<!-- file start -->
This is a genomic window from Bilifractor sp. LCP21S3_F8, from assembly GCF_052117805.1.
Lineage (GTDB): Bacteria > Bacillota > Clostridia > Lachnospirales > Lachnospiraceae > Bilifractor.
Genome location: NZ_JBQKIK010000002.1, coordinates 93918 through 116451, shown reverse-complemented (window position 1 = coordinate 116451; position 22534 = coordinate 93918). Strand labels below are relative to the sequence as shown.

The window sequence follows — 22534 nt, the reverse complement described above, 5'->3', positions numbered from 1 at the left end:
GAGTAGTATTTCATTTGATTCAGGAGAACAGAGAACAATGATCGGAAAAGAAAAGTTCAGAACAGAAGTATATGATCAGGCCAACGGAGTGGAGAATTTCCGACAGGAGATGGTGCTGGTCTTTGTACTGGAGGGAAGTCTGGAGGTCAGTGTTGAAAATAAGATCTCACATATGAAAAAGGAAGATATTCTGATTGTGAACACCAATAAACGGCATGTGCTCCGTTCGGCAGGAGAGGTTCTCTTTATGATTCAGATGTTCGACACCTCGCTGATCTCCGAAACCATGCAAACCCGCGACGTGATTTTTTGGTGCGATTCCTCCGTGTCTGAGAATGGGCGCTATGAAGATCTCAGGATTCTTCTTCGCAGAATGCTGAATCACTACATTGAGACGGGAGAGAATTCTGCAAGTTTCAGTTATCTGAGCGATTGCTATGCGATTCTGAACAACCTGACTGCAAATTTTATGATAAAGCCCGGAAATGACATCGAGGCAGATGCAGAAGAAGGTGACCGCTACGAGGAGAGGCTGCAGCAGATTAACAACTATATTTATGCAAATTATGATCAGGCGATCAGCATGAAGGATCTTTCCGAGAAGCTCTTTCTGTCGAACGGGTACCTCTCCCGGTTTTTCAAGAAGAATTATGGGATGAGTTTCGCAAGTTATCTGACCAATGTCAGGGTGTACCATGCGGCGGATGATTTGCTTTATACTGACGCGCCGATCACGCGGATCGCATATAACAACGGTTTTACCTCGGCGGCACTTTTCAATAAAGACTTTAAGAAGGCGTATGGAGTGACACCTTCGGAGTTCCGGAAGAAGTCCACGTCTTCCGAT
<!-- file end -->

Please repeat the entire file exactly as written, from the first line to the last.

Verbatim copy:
This is a genomic window from Bilifractor sp. LCP21S3_F8, from assembly GCF_052117805.1.
Lineage (GTDB): Bacteria > Bacillota > Clostridia > Lachnospirales > Lachnospiraceae > Bilifractor.
Genome location: NZ_JBQKIK010000002.1, coordinates 93918 through 116451, shown reverse-complemented (window position 1 = coordinate 116451; position 22534 = coordinate 93918). Strand labels below are relative to the sequence as shown.

The window sequence follows — 22534 nt, the reverse complement described above, 5'->3', positions numbered from 1 at the left end:
GAGTAGTATTTCATTTGATTCAGGAGAACAGAGAACAATGATCGGAAAAGAAAAGTTCAGAACAGAAGTATATGATCAGGCCAACGGAGTGGAGAATTTCCGACAGGAGATGGTGCTGGTCTTTGTACTGGAGGGAAGTCTGGAGGTCAGTGTTGAAAATAAGATCTCACATATGAAAAAGGAAGATATTCTGATTGTGAACACCAATAAACGGCATGTGCTCCGTTCGGCAGGAGAGGTTCTCTTTATGATTCAGATGTTCGACACCTCGCTGATCTCCGAAACCATGCAAACCCGCGACGTGATTTTTTGGTGCGATTCCTCCGTGTCTGAGAATGGGCGCTATGAAGATCTCAGGATTCTTCTTCGCAGAATGCTGAATCACTACATTGAGACGGGAGAGAATTCTGCAAGTTTCAGTTATCTGAGCGATTGCTATGCGATTCTGAACAACCTGACTGCAAATTTTATGATAAAGCCCGGAAATGACATCGAGGCAGATGCAGAAGAAGGTGACCGCTACGAGGAGAGGCTGCAGCAGATTAACAACTATATTTATGCAAATTATGATCAGGCGATCAGCATGAAGGATCTTTCCGAGAAGCTCTTTCTGTCGAACGGGTACCTCTCCCGGTTTTTCAAGAAGAATTATGGGATGAGTTTCGCAAGTTATCTGACCAATGTCAGGGTGTACCATGCGGCGGATGATTTGCTTTATACTGACGCGCCGATCACGCGGATCGCATATAACAACGGTTTTACCTCGGCGGCACTTTTCAATAAAGACTTTAAGAAGGCGTATGGAGTGACACCTTCGGAGTTCCGGAAGAAGTCCACGTCTTCCGAT